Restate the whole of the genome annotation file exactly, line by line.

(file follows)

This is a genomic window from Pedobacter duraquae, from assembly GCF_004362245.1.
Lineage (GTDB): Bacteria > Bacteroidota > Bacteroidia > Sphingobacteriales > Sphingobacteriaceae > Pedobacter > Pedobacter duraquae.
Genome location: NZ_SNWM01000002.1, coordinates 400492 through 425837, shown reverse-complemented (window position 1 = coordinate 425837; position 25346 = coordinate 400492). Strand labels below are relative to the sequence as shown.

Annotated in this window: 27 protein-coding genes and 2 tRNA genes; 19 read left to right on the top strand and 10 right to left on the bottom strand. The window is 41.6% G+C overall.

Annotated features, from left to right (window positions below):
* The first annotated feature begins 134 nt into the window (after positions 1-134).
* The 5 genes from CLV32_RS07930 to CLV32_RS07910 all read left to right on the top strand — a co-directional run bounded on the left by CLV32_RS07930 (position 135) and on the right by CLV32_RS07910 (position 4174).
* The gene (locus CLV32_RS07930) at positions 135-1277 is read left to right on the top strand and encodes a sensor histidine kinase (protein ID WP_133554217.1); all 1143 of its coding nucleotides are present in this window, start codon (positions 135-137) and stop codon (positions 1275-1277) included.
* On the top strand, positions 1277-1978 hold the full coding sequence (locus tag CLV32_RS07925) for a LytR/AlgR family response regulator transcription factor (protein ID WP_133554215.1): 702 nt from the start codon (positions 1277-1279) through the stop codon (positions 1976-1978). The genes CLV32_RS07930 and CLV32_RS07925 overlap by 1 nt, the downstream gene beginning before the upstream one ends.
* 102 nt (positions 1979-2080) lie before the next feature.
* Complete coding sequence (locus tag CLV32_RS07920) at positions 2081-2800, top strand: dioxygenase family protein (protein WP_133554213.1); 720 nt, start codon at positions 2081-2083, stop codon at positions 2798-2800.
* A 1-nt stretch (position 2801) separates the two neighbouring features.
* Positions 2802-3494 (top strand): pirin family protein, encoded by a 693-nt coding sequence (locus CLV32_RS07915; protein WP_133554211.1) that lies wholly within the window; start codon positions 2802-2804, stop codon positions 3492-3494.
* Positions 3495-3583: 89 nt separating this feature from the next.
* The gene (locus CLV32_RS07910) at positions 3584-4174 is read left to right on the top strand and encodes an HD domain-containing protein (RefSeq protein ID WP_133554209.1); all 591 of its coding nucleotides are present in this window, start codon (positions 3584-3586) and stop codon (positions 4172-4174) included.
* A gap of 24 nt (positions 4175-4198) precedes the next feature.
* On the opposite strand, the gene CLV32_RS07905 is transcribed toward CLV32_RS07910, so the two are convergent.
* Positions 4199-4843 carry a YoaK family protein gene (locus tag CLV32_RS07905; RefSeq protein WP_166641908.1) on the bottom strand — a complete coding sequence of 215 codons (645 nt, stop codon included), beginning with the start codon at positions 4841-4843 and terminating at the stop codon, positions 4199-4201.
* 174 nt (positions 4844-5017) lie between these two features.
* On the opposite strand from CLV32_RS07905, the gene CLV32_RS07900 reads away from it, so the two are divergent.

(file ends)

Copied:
This is a genomic window from Pedobacter duraquae, from assembly GCF_004362245.1.
Lineage (GTDB): Bacteria > Bacteroidota > Bacteroidia > Sphingobacteriales > Sphingobacteriaceae > Pedobacter > Pedobacter duraquae.
Genome location: NZ_SNWM01000002.1, coordinates 400492 through 425837, shown reverse-complemented (window position 1 = coordinate 425837; position 25346 = coordinate 400492). Strand labels below are relative to the sequence as shown.

Annotated in this window: 27 protein-coding genes and 2 tRNA genes; 19 read left to right on the top strand and 10 right to left on the bottom strand. The window is 41.6% G+C overall.

Annotated features, from left to right (window positions below):
* The first annotated feature begins 134 nt into the window (after positions 1-134).
* The 5 genes from CLV32_RS07930 to CLV32_RS07910 all read left to right on the top strand — a co-directional run bounded on the left by CLV32_RS07930 (position 135) and on the right by CLV32_RS07910 (position 4174).
* The gene (locus CLV32_RS07930) at positions 135-1277 is read left to right on the top strand and encodes a sensor histidine kinase (protein ID WP_133554217.1); all 1143 of its coding nucleotides are present in this window, start codon (positions 135-137) and stop codon (positions 1275-1277) included.
* On the top strand, positions 1277-1978 hold the full coding sequence (locus tag CLV32_RS07925) for a LytR/AlgR family response regulator transcription factor (protein ID WP_133554215.1): 702 nt from the start codon (positions 1277-1279) through the stop codon (positions 1976-1978). The genes CLV32_RS07930 and CLV32_RS07925 overlap by 1 nt, the downstream gene beginning before the upstream one ends.
* 102 nt (positions 1979-2080) lie before the next feature.
* Complete coding sequence (locus tag CLV32_RS07920) at positions 2081-2800, top strand: dioxygenase family protein (protein WP_133554213.1); 720 nt, start codon at positions 2081-2083, stop codon at positions 2798-2800.
* A 1-nt stretch (position 2801) separates the two neighbouring features.
* Positions 2802-3494 (top strand): pirin family protein, encoded by a 693-nt coding sequence (locus CLV32_RS07915; protein WP_133554211.1) that lies wholly within the window; start codon positions 2802-2804, stop codon positions 3492-3494.
* Positions 3495-3583: 89 nt separating this feature from the next.
* The gene (locus CLV32_RS07910) at positions 3584-4174 is read left to right on the top strand and encodes an HD domain-containing protein (RefSeq protein ID WP_133554209.1); all 591 of its coding nucleotides are present in this window, start codon (positions 3584-3586) and stop codon (positions 4172-4174) included.
* A gap of 24 nt (positions 4175-4198) precedes the next feature.
* On the opposite strand, the gene CLV32_RS07905 is transcribed toward CLV32_RS07910, so the two are convergent.
* Positions 4199-4843 carry a YoaK family protein gene (locus tag CLV32_RS07905; RefSeq protein WP_166641908.1) on the bottom strand — a complete coding sequence of 215 codons (645 nt, stop codon included), beginning with the start codon at positions 4841-4843 and terminating at the stop codon, positions 4199-4201.
* 174 nt (positions 4844-5017) lie between these two features.
* On the opposite strand from CLV32_RS07905, the gene CLV32_RS07900 reads away from it, so the two are divergent.